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current state understandingUnderstanding current state, “as-is”, is vital to the change story because you need the starting point in order to communicate where you are going.  Think of current state as the beginning of the roadmap to take you from current state, through the “messy middle” (transition), and on to the future state.

Leaders often want to jump to the future state before they document the current state, which is a painful process requiring time and money they typically do not want to spend. Some see this step as a waste of time; they want to get right to designing a new solution. This kind of thinking can lead to design that does not address gaps or solve issues, making it difficult to design the right solution for the future state.

Clear understanding of current systems and processes is critical to building the future state. Whether it is documented or not, there is always a current state, even if a brand new process is being created. Consider these points about current state:

  • Lack of technology does not indicate lack of current state, simply that current state is manual.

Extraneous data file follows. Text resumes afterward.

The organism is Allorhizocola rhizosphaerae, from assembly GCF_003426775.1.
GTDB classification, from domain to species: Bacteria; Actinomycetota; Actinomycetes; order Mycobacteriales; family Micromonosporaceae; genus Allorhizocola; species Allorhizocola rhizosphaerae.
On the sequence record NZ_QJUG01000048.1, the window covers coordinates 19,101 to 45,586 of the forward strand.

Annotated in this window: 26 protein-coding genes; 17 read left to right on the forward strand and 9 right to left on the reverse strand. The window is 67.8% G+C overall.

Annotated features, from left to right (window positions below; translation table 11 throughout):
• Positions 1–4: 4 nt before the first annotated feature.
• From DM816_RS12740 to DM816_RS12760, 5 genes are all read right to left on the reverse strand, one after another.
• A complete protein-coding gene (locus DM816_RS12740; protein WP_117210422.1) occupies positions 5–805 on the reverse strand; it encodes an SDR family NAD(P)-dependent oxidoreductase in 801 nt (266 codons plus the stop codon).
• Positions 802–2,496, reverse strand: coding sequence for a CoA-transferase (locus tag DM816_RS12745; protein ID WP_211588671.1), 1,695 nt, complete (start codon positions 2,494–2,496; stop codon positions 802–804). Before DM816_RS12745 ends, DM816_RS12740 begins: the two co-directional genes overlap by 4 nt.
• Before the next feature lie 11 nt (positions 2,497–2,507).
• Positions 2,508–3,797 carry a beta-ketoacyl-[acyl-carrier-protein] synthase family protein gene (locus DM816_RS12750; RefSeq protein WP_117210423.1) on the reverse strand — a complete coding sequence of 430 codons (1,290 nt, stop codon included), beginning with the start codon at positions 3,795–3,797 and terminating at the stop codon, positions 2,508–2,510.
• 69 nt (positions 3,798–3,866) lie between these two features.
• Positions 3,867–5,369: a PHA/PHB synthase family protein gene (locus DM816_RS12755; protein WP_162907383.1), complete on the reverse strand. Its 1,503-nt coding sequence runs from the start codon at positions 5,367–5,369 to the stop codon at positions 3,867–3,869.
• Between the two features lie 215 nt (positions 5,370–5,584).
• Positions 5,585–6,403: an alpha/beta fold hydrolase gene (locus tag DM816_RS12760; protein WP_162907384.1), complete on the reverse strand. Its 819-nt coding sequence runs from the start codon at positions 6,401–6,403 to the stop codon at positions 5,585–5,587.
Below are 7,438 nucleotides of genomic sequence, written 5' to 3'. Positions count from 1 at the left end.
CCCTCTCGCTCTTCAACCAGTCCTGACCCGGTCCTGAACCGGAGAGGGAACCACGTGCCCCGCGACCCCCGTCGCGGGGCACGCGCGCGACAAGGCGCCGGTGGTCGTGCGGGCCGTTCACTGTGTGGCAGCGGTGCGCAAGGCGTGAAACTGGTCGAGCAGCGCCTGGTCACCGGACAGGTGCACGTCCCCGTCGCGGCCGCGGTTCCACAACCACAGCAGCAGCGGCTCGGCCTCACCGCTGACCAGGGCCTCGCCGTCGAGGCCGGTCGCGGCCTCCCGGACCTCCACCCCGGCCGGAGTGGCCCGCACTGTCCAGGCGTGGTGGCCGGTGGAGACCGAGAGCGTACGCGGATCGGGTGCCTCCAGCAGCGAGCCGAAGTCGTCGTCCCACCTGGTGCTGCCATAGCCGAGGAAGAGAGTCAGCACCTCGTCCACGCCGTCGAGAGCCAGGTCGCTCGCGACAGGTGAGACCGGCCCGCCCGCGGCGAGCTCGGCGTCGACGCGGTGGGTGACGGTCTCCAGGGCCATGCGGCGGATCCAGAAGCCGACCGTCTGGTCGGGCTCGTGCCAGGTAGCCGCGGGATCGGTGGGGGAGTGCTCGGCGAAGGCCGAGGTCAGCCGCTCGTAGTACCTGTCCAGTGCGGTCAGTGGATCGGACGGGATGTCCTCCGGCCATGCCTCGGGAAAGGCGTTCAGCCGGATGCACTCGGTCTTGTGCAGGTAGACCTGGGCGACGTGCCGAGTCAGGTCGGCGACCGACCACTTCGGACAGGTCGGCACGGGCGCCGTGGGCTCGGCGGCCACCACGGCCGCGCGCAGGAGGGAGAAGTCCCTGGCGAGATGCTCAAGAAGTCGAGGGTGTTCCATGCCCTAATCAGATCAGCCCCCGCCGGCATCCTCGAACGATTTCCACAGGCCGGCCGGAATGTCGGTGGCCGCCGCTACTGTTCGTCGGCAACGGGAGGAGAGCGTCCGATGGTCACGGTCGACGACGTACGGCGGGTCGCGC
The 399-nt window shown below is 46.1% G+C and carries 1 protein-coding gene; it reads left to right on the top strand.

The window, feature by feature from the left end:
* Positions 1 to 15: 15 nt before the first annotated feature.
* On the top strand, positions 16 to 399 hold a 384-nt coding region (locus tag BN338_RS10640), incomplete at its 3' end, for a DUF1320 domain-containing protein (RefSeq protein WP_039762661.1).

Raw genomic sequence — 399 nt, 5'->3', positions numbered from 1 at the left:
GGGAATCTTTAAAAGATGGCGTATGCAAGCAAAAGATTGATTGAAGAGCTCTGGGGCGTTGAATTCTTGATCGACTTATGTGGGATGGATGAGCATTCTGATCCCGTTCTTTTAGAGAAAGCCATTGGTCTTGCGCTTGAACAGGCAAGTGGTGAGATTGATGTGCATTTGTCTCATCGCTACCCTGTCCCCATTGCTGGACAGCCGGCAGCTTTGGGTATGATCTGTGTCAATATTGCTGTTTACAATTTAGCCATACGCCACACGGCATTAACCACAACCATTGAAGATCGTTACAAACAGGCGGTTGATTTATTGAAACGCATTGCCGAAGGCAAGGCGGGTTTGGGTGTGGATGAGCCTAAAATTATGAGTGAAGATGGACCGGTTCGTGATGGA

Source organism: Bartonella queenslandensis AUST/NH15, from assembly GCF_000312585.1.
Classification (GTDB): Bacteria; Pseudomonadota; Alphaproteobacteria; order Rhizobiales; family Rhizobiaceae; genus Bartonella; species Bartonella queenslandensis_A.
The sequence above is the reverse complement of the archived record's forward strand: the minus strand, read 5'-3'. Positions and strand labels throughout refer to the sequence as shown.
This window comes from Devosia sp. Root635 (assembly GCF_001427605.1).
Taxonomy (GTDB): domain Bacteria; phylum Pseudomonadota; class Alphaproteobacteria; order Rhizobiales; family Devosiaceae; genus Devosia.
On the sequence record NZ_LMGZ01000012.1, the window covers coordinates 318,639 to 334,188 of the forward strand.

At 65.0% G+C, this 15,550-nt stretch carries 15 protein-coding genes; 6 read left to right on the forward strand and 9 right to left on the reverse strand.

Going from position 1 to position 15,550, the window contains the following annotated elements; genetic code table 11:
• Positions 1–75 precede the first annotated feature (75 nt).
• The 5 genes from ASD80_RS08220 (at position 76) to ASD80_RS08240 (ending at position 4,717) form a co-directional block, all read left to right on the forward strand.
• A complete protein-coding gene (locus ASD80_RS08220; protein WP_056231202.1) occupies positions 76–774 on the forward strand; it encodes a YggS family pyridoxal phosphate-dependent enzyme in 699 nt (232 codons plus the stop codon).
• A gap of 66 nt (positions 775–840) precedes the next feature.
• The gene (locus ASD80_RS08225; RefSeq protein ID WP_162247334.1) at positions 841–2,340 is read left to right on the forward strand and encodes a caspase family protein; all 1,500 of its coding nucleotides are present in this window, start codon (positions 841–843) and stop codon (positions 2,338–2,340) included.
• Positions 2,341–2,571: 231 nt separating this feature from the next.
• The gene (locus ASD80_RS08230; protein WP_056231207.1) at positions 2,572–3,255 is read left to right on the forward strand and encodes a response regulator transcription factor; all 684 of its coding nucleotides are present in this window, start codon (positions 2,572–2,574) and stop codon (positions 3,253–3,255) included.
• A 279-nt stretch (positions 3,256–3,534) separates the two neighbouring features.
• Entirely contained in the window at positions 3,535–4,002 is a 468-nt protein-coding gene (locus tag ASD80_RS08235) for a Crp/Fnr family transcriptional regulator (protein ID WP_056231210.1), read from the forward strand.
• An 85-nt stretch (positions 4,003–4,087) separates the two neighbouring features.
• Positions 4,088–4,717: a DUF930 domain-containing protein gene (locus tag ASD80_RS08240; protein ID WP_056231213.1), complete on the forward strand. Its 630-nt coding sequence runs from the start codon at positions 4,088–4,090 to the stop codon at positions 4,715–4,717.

• The details of the current state process are necessary to create a future state which meets the needs of employees performing the process.
  • The perception that there is no current state really means there are gaps in an existing process, which will be resolved by the new future state.
  • The current state identifies gaps that need to be documented into the future state requirements and design. Gaps indicate areas of current state process that are missing. If these gaps are not identified and documented, they will continue to be gaps in the future state. As said earlier, you cannot transform something if you don’t understand the details of what needs to be transformed.

Current state and future state need to analyze people, processes, and technology.  This is important for two reasons:

  1. From a business analysis perspective to ensure requirements for the future state are accurately captured so the new system and processes can be designed to address gaps and requirements appropriately.